Allow me to explain what I mean with an example; the moral crime of drunk driving. To a certain degree, by the use of condemnation and (threats of) punishment, we can cause individuals to have a stronger aversion to driving while drunk than they would otherwise have. To the degree that we can promote such an aversion, to that degree we have fewer drunk drivers on the road. Fewer drunk drivers means that we, and those we care about (our significant others, children, family, friends, their children) are safer.

Threats of punishment (laws) have some effect. A law is a threat to thwart other people's desires if we catch them driving under the influence. However, this system has a loophole – it’s effectiveness in reducing the number of drunk drivers depends on people’s beliefs about their chances of getting caught. It has no effect on those who think they can get away with it.

So, how do we cause somebody to refuse to drive drunk even when they think they can get away with it?

Well, let us note that a person who has an opportunity to put his hand in a hot fire – nobody is looking, and nobody will have any opportunity to punish him – still will not put his hand in a hot fire. He will refuse to do so, even though he will not get caught, because he does not want to.

Similarly, if a person hates the taste of liver and onions, you can put him in a room with a serving of liver and onions and trust that, even when nobody is looking, he is not going to sneak a taste. Again, the fact that he has an aversion to the taste of liver and onions keeps him from taking any, even when he can get away with doing so.

If we can cause a person to have an aversion to driving while drunk which is similar to his aversion to putting his hand in a hot fire or to eating liver and onions, then we have a way to prevent a person from driving while drunk even when he thinks he can get away with it. The aversion will keep him from driving while drunk, even where the chance of punishment does not exist.

How do we create that aversion?

To do this, we use the tools of praise and condemnation. We praise those who have the aversion, and condemn those who do not, in the hopes that this will influence the attitudes that people have towards driving while drunk.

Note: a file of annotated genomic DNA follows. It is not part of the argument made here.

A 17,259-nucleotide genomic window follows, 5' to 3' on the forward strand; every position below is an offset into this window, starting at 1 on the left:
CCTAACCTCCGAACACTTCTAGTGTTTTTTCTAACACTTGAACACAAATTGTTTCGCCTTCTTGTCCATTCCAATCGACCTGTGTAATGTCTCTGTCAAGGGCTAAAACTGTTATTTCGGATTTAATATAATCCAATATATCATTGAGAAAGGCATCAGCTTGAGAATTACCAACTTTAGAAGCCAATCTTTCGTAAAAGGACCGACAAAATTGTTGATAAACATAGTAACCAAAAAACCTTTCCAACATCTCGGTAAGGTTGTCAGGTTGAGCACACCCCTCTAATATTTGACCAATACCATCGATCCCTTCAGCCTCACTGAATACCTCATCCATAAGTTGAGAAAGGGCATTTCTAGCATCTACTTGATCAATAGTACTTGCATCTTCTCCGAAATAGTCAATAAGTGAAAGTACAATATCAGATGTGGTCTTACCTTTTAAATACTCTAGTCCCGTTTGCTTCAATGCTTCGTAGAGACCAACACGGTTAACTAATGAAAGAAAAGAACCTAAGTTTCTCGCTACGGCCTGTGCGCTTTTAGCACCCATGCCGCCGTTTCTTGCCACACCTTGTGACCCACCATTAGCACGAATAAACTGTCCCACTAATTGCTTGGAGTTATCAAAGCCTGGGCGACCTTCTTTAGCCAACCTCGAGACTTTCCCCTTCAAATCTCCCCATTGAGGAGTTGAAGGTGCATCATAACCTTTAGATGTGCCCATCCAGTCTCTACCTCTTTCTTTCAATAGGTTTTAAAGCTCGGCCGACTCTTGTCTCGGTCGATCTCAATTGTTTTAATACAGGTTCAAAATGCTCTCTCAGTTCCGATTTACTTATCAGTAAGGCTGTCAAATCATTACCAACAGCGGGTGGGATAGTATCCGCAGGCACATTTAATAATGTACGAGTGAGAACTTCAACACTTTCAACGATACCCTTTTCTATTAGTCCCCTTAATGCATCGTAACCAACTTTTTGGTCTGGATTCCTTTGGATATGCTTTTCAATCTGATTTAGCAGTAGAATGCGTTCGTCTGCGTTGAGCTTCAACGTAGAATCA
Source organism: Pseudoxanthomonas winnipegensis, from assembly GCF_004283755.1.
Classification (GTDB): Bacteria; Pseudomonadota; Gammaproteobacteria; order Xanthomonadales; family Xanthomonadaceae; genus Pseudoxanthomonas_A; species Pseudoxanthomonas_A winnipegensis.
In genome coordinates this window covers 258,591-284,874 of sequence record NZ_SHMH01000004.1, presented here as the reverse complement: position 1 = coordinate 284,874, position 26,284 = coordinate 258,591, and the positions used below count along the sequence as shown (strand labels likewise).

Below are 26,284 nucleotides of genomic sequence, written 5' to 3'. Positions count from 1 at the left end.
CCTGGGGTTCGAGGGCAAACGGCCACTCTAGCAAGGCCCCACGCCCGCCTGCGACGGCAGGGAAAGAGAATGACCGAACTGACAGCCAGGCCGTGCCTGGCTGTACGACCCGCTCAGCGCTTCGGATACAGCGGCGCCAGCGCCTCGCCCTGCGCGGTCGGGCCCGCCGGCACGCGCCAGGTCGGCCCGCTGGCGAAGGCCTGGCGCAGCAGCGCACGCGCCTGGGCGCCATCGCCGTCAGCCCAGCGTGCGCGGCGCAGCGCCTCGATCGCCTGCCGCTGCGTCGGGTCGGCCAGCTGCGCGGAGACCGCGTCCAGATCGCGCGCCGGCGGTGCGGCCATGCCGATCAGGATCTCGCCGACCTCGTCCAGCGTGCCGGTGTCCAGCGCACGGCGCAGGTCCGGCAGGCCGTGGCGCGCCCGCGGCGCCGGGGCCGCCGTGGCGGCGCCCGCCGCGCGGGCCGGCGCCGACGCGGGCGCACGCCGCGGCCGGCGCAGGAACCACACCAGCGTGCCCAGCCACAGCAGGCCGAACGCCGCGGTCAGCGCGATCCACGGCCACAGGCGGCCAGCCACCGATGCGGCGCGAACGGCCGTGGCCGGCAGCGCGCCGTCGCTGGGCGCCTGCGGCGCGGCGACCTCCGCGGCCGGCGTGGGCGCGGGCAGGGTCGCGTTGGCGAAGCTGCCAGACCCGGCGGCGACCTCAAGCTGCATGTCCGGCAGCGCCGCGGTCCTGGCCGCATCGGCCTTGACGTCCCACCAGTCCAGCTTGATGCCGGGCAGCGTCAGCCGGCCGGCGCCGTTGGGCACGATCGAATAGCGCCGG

In the same way, we use this to create an aversion to taking money out of a co-worker's purse even when one can get away with it. Of course, he also wants the money (or, more precisely, the money will help him to get other things that he wants). However, if his aversion to taking things from others is strong enough it will override these other interests.

A Question of Cause and Effect

So now the question of how much we blame or condemn others becomes a question of the effect of these types of actions.

What if the effect of blaming people less is that they have a weaker aversion to drunk driving than they would have otherwise had? This means that there will be more drunk drivers (and those who drive drunk will do so more often). This means that our own lives, health, and property – as well as those of the people we care about – are more at risk. In addition, we have reason to be concerned with the possibility of those same family and friends driving while drunk. Doing so not only makes them a danger to others, but it makes them a danger to themselves. To the degree that we care about them, we have reason to use the tools we have available to cultivate in them an aversion to drunk driving, and an aversion to riding in a car in which the driver has been drinking.

If blaming promote this aversion, we have reason to blame.